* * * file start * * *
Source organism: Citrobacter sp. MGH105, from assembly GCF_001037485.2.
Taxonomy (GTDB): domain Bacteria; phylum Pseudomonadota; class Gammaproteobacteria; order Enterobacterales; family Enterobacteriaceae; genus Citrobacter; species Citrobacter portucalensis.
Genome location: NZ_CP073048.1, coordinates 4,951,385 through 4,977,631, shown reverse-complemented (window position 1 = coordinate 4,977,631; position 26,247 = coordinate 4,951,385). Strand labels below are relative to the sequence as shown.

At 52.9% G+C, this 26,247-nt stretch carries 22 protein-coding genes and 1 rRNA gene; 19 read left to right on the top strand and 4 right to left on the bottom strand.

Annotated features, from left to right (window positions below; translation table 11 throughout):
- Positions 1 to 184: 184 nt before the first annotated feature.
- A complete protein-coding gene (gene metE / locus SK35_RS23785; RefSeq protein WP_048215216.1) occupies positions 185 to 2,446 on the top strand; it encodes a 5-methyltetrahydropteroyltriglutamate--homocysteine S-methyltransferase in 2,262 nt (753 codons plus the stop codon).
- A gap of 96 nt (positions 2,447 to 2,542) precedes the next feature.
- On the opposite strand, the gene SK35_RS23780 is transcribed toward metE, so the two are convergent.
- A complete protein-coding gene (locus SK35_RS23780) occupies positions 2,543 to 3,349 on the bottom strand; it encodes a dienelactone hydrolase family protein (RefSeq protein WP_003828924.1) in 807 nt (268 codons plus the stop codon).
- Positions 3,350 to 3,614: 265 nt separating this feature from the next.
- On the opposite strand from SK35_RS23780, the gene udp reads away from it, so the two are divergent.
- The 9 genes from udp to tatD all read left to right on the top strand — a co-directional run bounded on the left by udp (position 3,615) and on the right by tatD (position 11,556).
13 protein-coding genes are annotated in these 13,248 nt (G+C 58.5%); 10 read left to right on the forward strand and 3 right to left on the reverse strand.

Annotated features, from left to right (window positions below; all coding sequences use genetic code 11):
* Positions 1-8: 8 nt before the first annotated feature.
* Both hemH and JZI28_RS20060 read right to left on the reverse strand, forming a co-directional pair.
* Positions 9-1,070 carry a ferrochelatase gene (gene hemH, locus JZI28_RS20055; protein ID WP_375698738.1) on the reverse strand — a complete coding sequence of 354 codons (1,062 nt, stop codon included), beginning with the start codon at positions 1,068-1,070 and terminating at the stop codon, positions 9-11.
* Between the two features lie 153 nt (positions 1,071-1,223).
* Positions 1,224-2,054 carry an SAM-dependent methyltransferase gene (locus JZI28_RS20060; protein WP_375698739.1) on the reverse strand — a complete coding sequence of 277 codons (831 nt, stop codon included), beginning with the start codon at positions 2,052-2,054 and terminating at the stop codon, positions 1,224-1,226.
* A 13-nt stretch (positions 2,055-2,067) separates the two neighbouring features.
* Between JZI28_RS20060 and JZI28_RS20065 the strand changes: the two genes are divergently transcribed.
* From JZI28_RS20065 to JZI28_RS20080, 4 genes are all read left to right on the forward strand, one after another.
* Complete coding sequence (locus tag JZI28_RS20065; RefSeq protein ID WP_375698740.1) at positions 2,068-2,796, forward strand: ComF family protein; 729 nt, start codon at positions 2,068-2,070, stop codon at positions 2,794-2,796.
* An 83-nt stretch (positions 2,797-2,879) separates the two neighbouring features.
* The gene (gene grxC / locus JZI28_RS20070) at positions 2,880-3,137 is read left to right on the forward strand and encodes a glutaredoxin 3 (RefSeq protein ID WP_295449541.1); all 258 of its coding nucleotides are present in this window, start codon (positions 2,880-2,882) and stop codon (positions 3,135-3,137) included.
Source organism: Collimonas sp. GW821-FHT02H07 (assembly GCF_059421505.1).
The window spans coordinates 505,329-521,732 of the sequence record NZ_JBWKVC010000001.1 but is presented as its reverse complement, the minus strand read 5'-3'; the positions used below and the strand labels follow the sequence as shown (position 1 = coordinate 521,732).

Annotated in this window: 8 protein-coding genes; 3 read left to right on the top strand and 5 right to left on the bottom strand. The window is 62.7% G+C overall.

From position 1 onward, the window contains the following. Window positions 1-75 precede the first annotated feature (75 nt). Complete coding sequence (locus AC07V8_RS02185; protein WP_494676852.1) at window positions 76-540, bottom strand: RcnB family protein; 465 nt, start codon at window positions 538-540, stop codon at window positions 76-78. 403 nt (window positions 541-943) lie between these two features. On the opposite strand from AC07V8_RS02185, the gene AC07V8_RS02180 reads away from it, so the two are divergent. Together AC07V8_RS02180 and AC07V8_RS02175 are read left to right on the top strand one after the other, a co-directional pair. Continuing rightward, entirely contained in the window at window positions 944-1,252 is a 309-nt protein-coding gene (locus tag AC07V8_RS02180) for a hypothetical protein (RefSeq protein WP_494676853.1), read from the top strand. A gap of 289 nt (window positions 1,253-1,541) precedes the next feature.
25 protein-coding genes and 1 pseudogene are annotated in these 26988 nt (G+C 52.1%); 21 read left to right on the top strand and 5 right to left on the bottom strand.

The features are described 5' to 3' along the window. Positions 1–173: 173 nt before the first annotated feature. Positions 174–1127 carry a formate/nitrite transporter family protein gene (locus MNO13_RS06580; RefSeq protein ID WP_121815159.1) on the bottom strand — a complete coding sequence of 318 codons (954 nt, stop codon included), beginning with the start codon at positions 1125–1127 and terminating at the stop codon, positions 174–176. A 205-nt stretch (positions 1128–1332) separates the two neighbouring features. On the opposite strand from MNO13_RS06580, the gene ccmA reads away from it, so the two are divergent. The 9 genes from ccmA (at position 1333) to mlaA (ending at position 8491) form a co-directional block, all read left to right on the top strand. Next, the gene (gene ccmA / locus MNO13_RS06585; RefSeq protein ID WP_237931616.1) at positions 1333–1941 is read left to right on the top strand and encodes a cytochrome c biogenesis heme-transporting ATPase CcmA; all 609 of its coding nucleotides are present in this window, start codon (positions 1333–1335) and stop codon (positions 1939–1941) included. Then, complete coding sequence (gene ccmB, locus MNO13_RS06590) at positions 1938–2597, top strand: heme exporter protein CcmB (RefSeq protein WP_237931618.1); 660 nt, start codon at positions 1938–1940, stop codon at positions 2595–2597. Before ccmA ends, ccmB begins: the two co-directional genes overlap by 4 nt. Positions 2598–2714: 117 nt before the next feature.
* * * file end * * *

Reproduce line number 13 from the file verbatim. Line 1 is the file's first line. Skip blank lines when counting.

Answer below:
- The 9 genes from udp to tatD all read left to right on the top strand — a co-directional run bounded on the left by udp (position 3,615) and on the right by tatD (position 11,556).